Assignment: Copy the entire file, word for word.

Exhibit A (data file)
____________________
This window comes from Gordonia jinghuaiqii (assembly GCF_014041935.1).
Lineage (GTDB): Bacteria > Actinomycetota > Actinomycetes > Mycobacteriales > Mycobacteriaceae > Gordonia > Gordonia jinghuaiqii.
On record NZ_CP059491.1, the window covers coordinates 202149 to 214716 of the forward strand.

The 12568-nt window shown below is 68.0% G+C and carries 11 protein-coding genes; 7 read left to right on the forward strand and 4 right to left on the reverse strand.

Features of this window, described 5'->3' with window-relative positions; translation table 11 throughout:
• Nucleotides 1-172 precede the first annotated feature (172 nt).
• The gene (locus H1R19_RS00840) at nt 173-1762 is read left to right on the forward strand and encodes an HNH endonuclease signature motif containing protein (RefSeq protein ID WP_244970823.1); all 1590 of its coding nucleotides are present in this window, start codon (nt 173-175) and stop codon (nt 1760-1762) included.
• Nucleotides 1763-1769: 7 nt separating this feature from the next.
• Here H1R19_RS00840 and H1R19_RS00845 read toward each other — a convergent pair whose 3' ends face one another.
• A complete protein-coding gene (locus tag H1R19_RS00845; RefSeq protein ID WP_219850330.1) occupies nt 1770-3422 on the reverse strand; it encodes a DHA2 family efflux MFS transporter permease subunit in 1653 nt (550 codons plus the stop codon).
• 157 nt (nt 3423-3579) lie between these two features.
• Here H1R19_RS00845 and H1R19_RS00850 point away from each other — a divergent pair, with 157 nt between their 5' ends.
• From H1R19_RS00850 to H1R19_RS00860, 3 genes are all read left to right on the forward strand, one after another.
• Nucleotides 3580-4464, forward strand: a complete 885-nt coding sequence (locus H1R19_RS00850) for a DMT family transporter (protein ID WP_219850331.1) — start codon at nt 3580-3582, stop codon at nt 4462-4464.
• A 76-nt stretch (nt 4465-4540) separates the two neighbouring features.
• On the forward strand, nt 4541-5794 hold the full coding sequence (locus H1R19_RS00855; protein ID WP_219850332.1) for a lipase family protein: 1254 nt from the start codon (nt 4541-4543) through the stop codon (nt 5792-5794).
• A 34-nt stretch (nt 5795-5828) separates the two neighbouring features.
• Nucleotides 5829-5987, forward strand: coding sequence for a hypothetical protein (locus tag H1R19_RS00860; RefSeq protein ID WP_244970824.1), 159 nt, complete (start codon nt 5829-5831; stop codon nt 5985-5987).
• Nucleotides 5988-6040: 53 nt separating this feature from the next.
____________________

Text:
This window comes from Gordonia jinghuaiqii (assembly GCF_014041935.1).
Lineage (GTDB): Bacteria > Actinomycetota > Actinomycetes > Mycobacteriales > Mycobacteriaceae > Gordonia > Gordonia jinghuaiqii.
On record NZ_CP059491.1, the window covers coordinates 202149 to 214716 of the forward strand.

The 12568-nt window shown below is 68.0% G+C and carries 11 protein-coding genes; 7 read left to right on the forward strand and 4 right to left on the reverse strand.

Features of this window, described 5'->3' with window-relative positions; translation table 11 throughout:
• Nucleotides 1-172 precede the first annotated feature (172 nt).
• The gene (locus H1R19_RS00840) at nt 173-1762 is read left to right on the forward strand and encodes an HNH endonuclease signature motif containing protein (RefSeq protein ID WP_244970823.1); all 1590 of its coding nucleotides are present in this window, start codon (nt 173-175) and stop codon (nt 1760-1762) included.
• Nucleotides 1763-1769: 7 nt separating this feature from the next.
• Here H1R19_RS00840 and H1R19_RS00845 read toward each other — a convergent pair whose 3' ends face one another.
• A complete protein-coding gene (locus tag H1R19_RS00845; RefSeq protein ID WP_219850330.1) occupies nt 1770-3422 on the reverse strand; it encodes a DHA2 family efflux MFS transporter permease subunit in 1653 nt (550 codons plus the stop codon).
• 157 nt (nt 3423-3579) lie between these two features.
• Here H1R19_RS00845 and H1R19_RS00850 point away from each other — a divergent pair, with 157 nt between their 5' ends.
• From H1R19_RS00850 to H1R19_RS00860, 3 genes are all read left to right on the forward strand, one after another.
• Nucleotides 3580-4464, forward strand: a complete 885-nt coding sequence (locus H1R19_RS00850) for a DMT family transporter (protein ID WP_219850331.1) — start codon at nt 3580-3582, stop codon at nt 4462-4464.
• A 76-nt stretch (nt 4465-4540) separates the two neighbouring features.
• On the forward strand, nt 4541-5794 hold the full coding sequence (locus H1R19_RS00855; protein ID WP_219850332.1) for a lipase family protein: 1254 nt from the start codon (nt 4541-4543) through the stop codon (nt 5792-5794).
• A 34-nt stretch (nt 5795-5828) separates the two neighbouring features.
• Nucleotides 5829-5987, forward strand: coding sequence for a hypothetical protein (locus tag H1R19_RS00860; RefSeq protein ID WP_244970824.1), 159 nt, complete (start codon nt 5829-5831; stop codon nt 5985-5987).
• Nucleotides 5988-6040: 53 nt separating this feature from the next.